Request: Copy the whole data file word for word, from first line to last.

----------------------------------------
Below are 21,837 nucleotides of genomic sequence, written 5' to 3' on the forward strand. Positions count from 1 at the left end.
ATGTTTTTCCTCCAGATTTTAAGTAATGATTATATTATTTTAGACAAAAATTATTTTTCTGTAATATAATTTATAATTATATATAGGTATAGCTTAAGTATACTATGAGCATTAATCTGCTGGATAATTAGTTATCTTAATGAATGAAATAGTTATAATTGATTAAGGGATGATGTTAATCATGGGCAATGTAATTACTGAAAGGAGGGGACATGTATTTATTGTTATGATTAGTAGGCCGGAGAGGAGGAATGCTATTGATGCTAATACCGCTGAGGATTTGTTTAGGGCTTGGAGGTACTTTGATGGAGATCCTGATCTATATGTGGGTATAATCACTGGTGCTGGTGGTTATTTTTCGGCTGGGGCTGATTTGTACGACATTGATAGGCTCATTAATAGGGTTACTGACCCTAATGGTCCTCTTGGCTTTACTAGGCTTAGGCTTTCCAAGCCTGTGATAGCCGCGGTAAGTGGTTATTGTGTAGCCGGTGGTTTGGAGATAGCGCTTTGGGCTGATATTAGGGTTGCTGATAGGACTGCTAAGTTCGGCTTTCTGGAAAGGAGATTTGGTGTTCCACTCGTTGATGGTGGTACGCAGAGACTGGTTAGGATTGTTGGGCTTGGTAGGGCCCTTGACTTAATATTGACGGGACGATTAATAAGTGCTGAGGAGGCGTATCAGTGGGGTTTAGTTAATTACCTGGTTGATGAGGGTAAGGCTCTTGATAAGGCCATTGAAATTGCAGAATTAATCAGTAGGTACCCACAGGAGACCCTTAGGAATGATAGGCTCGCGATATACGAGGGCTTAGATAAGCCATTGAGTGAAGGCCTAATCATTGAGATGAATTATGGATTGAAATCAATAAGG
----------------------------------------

Below are 21,837 nucleotides of genomic sequence, written 5' to 3' on the forward strand. Positions count from 1 at the left end.
ATGTTTTTCCTCCAGATTTTAAGTAATGATTATATTATTTTAGACAAAAATTATTTTTCTGTAATATAATTTATAATTATATATAGGTATAGCTTAAGTATACTATGAGCATTAATCTGCTGGATAATTAGTTATCTTAATGAATGAAATAGTTATAATTGATTAAGGGATGATGTTAATCATGGGCAATGTAATTACTGAAAGGAGGGGACATGTATTTATTGTTATGATTAGTAGGCCGGAGAGGAGGAATGCTATTGATGCTAATACCGCTGAGGATTTGTTTAGGGCTTGGAGGTACTTTGATGGAGATCCTGATCTATATGTGGGTATAATCACTGGTGCTGGTGGTTATTTTTCGGCTGGGGCTGATTTGTACGACATTGATAGGCTCATTAATAGGGTTACTGACCCTAATGGTCCTCTTGGCTTTACTAGGCTTAGGCTTTCCAAGCCTGTGATAGCCGCGGTAAGTGGTTATTGTGTAGCCGGTGGTTTGGAGATAGCGCTTTGGGCTGATATTAGGGTTGCTGATAGGACTGCTAAGTTCGGCTTTCTGGAAAGGAGATTTGGTGTTCCACTCGTTGATGGTGGTACGCAGAGACTGGTTAGGATTGTTGGGCTTGGTAGGGCCCTTGACTTAATATTGACGGGACGATTAATAAGTGCTGAGGAGGCGTATCAGTGGGGTTTAGTTAATTACCTGGTTGATGAGGGTAAGGCTCTTGATAAGGCCATTGAAATTGCAGAATTAATCAGTAGGTACCCACAGGAGACCCTTAGGAATGATAGGCTCGCGATATACGAGGGCTTAGATAAGCCATTGAGTGAAGGCCTAATCATTGAGATGAATTATGGATTGAAATCAATAAGG